I always used to make jam tarts in South Africa, and we would grow lemons, and I would pick them and make lemon curd and put that in the tarts.

Will your nieces/nephews/kids/grandchildren love watching you on Junior Bake Off?

Yes all of them will love watching Junior Bake Off, they swell with pride that Granny is on the telly and in a popular show.

Who was your favourite teacher and why, and what was your best subject at school?

My art teacher as that was my favourite subject, I really loved it.

How will you watch the show, and will you have cake?

I am not sure if I will watch it but I think my husband will insist, so I will have to get over my vanity and probably will make him a cake.

Do you think baking should be on the national curriculum and taught in schools?

I have spent a lot of my life campaigning for this, but there is still not enough government input or teacher input to make this work.  It’s a shame that cookery isn’t taught up to A Level standard.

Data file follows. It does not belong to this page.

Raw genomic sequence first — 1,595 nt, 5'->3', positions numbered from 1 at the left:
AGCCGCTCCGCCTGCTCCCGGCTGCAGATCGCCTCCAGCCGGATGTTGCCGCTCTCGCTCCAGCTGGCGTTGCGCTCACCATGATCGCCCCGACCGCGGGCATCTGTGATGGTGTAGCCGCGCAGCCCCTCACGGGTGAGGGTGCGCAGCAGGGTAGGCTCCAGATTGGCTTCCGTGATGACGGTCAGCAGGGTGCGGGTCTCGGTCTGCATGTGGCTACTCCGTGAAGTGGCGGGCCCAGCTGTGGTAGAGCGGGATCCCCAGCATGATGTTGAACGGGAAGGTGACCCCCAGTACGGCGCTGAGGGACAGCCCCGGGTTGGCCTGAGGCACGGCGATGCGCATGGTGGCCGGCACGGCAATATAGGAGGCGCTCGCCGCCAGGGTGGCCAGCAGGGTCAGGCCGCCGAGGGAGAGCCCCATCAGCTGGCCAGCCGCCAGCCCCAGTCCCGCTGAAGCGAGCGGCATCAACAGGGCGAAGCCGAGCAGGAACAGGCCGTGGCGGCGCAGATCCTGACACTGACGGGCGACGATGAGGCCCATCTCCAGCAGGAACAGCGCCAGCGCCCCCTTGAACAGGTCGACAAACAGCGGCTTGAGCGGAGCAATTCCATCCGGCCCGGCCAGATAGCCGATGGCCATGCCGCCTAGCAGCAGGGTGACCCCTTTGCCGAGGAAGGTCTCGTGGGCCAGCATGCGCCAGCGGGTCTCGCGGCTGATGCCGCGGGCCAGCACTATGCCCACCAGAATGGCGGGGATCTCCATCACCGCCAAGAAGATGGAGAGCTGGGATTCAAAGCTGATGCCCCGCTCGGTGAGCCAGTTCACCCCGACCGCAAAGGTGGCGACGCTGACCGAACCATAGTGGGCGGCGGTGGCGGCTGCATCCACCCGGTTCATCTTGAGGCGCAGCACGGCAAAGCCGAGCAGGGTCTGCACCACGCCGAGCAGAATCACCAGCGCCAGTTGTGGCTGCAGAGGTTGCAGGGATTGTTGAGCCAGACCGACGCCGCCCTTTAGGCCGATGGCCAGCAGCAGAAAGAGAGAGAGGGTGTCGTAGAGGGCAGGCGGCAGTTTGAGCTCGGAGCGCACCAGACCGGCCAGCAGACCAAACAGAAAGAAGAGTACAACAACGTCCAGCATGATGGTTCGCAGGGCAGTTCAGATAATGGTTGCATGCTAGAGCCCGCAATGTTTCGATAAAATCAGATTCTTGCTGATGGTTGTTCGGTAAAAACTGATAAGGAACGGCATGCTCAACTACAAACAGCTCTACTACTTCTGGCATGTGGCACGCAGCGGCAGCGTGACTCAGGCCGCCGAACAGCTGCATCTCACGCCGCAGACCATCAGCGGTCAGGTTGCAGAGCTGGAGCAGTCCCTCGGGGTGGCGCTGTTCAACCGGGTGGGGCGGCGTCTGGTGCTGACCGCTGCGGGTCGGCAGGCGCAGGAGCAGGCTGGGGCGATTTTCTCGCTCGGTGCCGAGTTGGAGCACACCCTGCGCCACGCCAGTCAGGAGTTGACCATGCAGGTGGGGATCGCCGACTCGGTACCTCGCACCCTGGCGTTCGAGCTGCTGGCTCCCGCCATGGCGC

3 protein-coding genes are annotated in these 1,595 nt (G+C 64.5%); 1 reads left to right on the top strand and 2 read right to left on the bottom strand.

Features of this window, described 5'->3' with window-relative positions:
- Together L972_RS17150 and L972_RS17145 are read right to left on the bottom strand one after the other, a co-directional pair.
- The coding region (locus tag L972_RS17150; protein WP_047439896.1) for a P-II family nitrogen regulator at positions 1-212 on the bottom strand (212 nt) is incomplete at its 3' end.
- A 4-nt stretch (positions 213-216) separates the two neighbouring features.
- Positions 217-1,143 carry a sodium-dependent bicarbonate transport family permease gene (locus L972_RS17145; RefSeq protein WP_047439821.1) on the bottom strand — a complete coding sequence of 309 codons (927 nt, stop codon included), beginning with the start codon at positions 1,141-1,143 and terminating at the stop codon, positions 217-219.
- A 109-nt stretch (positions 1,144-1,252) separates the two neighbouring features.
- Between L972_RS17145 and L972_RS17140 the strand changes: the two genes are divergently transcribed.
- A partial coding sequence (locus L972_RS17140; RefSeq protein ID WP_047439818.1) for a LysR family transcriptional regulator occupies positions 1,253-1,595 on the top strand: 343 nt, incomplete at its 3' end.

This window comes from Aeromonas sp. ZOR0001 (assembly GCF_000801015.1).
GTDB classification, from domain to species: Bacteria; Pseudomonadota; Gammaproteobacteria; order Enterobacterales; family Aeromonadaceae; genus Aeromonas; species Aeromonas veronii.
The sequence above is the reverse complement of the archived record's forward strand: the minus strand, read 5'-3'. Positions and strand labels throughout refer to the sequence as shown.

Do you bake with your kids/nieces and nephews/grandchildren and how important is it to do so?

Yes I bake with my grandchildren and my new grandson is only 18 months old, so can’t wait for him to grow up and start baking.

Worst memory of a kid’s party – it can be from any time  - as a child or adult

Well I remember my son hating children’s parties and I thought it would be fun to do a kind of horror party, using a peeled grape as an eye, and wet spaghetti as guts.  But he hated it so it wasn’t very good for anyone!

Bake Off is all about encouraging the bakers to do the best they can.  Did the kids grow in confidence and can they see how baking could develop that confidence to grow?

They were nervous to begin with, but they became friends quite quickly, they listened to the advice and improved.  It’s about listening to what we have to say and how we want them to do better next time, it doesn’t always sink in, but sometimes it does!

The first time as a JBO Judge – how different is it to Bake Off – and did you miss having Paul around.